BI vs BMI – the great divide? by Thea O’Connor

tape“Should we be encouraging people to accept their bodies when we are all getting so fat?!”


The concurrent rise of overweight and obesity together with body discontent presents a dilemma for many health and education professionals as well as the public.  Maybe you’ve found yourself wondering “should we really be encouraging people to accept their bodies when we are all getting so fat?!”


How can we negotiate this apparent divide between body image (BI)  and body weight (BMI)?


Firstly, both issues are equally important.

My experience has been that in the more conservative arenas of public health, body image concerns can get sidelined when held up against obesity.  And in the more the American-style, rights-based approach to fat-acceptance the need to care for our physical bodies can seem to take second place.


Both body image and body weight are important in their own right as they both affect our health and wellbeing. They are also highly inter-related.  So rather than try to establish a hierarchy of importance, let’s understand their connection.


Both issues need to be addressed together. 

Why? Because misguided approaches to weight management can lead to self-esteem and body image problems.  For example, when praise is offered in response to weight loss, (rather than personal praise being offered regardless of weight status) people develop a close association between being affirmed and weighing less.  This embeds the idea that self worth is dependent on appearance – the very belief that can fuel body image problems.


Also, body image problems can lead people to become under or over a healthy weight through interfering with people’s ability to eat well and be active.  For example, body dissatisfaction predicts dieting, and dieting is a predictor of binge eating.  Or feeling self-conscious about appearance can deter some from engaging in physical activity, especially if it involves being seen in public.


Failure to integrate and understand the impact of body image on health behaviours, undermines the effectiveness of many health promotion strategies.  For when body image ideals and health goals collide, the body image goals often triumph.  Fear of weight gain, for example, is one reason why young girls continue to smoke.


Both issues can be addressed together, rather than seen as opposing forces.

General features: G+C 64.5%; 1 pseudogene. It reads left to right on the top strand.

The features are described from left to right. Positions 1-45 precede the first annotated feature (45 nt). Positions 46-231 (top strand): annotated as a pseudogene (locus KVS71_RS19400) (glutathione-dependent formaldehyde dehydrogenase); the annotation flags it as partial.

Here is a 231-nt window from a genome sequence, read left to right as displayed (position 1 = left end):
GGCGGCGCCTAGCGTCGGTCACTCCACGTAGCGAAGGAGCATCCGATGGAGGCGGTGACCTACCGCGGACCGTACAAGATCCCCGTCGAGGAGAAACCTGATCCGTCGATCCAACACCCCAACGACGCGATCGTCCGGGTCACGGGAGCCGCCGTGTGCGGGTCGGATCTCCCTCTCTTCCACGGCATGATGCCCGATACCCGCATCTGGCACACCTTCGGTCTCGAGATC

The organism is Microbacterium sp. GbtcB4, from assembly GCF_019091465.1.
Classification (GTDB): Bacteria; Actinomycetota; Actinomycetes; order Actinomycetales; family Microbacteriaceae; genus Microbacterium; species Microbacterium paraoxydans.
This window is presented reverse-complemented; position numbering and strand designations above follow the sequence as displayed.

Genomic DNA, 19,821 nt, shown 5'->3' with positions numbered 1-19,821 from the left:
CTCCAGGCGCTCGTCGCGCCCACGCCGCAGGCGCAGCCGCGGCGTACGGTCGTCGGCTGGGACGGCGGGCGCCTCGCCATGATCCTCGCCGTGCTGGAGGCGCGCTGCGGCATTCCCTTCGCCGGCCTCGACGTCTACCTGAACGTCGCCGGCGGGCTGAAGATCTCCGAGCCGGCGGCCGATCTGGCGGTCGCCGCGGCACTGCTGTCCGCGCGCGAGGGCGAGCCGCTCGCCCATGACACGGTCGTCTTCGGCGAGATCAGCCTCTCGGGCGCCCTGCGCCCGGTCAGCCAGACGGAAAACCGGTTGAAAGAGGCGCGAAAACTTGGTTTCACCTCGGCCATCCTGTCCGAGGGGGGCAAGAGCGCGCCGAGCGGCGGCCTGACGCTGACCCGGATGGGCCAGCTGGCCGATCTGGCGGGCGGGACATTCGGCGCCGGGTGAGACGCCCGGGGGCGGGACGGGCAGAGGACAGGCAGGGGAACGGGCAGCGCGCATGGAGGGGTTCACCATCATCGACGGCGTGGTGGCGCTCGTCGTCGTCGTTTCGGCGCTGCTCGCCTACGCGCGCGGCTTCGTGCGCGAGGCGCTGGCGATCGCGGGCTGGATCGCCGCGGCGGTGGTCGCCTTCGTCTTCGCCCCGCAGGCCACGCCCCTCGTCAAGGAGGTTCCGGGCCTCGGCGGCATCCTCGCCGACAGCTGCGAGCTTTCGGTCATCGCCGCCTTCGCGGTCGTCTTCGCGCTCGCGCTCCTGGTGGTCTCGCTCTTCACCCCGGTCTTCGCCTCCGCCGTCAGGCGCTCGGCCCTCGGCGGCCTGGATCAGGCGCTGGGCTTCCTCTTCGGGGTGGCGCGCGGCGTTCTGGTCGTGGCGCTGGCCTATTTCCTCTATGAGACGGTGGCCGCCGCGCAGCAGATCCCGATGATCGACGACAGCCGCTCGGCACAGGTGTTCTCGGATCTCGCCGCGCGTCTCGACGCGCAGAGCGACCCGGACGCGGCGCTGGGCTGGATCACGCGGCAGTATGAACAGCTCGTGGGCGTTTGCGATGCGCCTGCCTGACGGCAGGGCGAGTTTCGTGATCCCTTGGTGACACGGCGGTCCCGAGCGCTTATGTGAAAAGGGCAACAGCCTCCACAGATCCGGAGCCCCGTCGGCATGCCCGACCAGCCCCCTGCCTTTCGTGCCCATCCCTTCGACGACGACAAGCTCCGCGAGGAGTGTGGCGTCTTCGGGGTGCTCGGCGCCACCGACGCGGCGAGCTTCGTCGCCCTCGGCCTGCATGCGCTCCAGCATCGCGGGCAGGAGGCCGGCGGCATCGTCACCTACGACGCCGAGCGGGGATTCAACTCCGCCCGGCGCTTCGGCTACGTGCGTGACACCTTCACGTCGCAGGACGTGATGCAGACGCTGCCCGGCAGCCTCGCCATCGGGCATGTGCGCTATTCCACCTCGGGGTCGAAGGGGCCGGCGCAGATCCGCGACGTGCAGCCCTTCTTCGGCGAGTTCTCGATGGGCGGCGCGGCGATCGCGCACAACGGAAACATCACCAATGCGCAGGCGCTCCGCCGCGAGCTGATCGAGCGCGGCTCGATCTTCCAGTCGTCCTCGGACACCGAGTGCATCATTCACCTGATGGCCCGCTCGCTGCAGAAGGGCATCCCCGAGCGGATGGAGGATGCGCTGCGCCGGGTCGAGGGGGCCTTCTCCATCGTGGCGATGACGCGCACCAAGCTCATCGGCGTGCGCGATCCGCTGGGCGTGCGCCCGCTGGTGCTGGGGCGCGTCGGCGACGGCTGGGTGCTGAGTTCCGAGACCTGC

An integrated approach to body image and weight problems requires that we embrace the acceptance – change paradox which Marcia Hutchins (author of Transforming Body Image) explains so well:


“Change does not come from disgust or self-rejection, but by a realistic acceptance of who you are and a desire to be the best possible version of that reality.  Any diet or fitness regime that we impose on our bodies that is inspired by self-disgust will be punitive and our bodies will rebel and fight us at every turn…Only when we know and accept who we are, can we change”.


Acceptance is not a passive resignation or a giving up. Rather, self-acceptance is the key that provides a positive motivation for caring for your self and your body through behaviors such as healthy eating and being active – the keys to long term weight management.


Using a health-centered rather than a weight-centred approach can address the common risk factors that underlie both obesity and poor body image, as documented by researcher Dianne Neumark-Sztainer from the University of Minnesota.


Everyone benefits from promoting positive body image – not just fat people. 

Some people perceive challenging fat prejudice as simply about making fat people feel OK about themselves. However, breaking down the pervasive negative stereotype of larger people benefits everyone, not just fat people. Fat prejudice fuels fear of fat. And this fear can undermine the physical and mental health of many normal and underweight people.


For example, one Australian study showed that fear of becoming overweight amongst healthy weight primary school girls was strongly associated with depression and anxiety symptoms.


No matter what you weigh, we all benefit from creating a positive body culture that includes and values people of all shapes and sizes.

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